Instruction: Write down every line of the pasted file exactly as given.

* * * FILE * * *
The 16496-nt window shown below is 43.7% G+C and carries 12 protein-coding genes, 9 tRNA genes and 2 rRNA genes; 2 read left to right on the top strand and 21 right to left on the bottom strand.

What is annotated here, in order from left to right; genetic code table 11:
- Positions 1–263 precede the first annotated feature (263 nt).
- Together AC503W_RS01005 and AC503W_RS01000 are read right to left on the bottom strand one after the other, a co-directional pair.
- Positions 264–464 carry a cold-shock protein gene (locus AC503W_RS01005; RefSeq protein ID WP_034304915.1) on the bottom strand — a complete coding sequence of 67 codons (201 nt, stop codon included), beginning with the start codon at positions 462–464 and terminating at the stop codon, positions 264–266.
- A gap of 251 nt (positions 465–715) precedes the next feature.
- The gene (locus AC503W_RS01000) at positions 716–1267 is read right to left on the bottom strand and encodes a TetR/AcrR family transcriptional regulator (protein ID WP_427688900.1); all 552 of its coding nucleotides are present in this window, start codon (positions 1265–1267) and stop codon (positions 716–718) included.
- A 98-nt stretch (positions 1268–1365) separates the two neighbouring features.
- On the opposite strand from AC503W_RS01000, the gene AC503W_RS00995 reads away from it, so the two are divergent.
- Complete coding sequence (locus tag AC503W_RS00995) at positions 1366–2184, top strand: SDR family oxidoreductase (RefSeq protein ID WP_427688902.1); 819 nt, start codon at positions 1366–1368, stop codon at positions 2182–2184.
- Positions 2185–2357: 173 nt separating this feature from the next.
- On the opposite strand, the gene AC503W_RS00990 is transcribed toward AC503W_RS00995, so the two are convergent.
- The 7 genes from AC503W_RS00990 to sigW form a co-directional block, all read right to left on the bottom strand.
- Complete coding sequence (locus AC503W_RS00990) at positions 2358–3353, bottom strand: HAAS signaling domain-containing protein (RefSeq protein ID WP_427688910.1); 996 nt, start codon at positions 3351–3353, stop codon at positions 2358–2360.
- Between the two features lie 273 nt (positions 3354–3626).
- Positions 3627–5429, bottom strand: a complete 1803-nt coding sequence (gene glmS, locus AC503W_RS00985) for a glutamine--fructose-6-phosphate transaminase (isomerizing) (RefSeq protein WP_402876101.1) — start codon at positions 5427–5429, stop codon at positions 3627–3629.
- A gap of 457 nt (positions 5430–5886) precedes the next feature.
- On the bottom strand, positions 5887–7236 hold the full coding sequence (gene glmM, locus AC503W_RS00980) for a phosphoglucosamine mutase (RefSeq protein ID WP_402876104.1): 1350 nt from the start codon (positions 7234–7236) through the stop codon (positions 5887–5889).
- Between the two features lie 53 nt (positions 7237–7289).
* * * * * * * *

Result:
The 16496-nt window shown below is 43.7% G+C and carries 12 protein-coding genes, 9 tRNA genes and 2 rRNA genes; 2 read left to right on the top strand and 21 right to left on the bottom strand.

What is annotated here, in order from left to right; genetic code table 11:
- Positions 1–263 precede the first annotated feature (263 nt).
- Together AC503W_RS01005 and AC503W_RS01000 are read right to left on the bottom strand one after the other, a co-directional pair.
- Positions 264–464 carry a cold-shock protein gene (locus AC503W_RS01005; RefSeq protein ID WP_034304915.1) on the bottom strand — a complete coding sequence of 67 codons (201 nt, stop codon included), beginning with the start codon at positions 462–464 and terminating at the stop codon, positions 264–266.
- A gap of 251 nt (positions 465–715) precedes the next feature.
- The gene (locus AC503W_RS01000) at positions 716–1267 is read right to left on the bottom strand and encodes a TetR/AcrR family transcriptional regulator (protein ID WP_427688900.1); all 552 of its coding nucleotides are present in this window, start codon (positions 1265–1267) and stop codon (positions 716–718) included.
- A 98-nt stretch (positions 1268–1365) separates the two neighbouring features.
- On the opposite strand from AC503W_RS01000, the gene AC503W_RS00995 reads away from it, so the two are divergent.
- Complete coding sequence (locus tag AC503W_RS00995) at positions 1366–2184, top strand: SDR family oxidoreductase (RefSeq protein ID WP_427688902.1); 819 nt, start codon at positions 1366–1368, stop codon at positions 2182–2184.
- Positions 2185–2357: 173 nt separating this feature from the next.
- On the opposite strand, the gene AC503W_RS00990 is transcribed toward AC503W_RS00995, so the two are convergent.
- The 7 genes from AC503W_RS00990 to sigW form a co-directional block, all read right to left on the bottom strand.
- Complete coding sequence (locus AC503W_RS00990) at positions 2358–3353, bottom strand: HAAS signaling domain-containing protein (RefSeq protein ID WP_427688910.1); 996 nt, start codon at positions 3351–3353, stop codon at positions 2358–2360.
- Between the two features lie 273 nt (positions 3354–3626).
- Positions 3627–5429, bottom strand: a complete 1803-nt coding sequence (gene glmS, locus AC503W_RS00985) for a glutamine--fructose-6-phosphate transaminase (isomerizing) (RefSeq protein WP_402876101.1) — start codon at positions 5427–5429, stop codon at positions 3627–3629.
- A gap of 457 nt (positions 5430–5886) precedes the next feature.
- On the bottom strand, positions 5887–7236 hold the full coding sequence (gene glmM, locus AC503W_RS00980) for a phosphoglucosamine mutase (RefSeq protein ID WP_402876104.1): 1350 nt from the start codon (positions 7234–7236) through the stop codon (positions 5887–5889).
- Between the two features lie 53 nt (positions 7237–7289).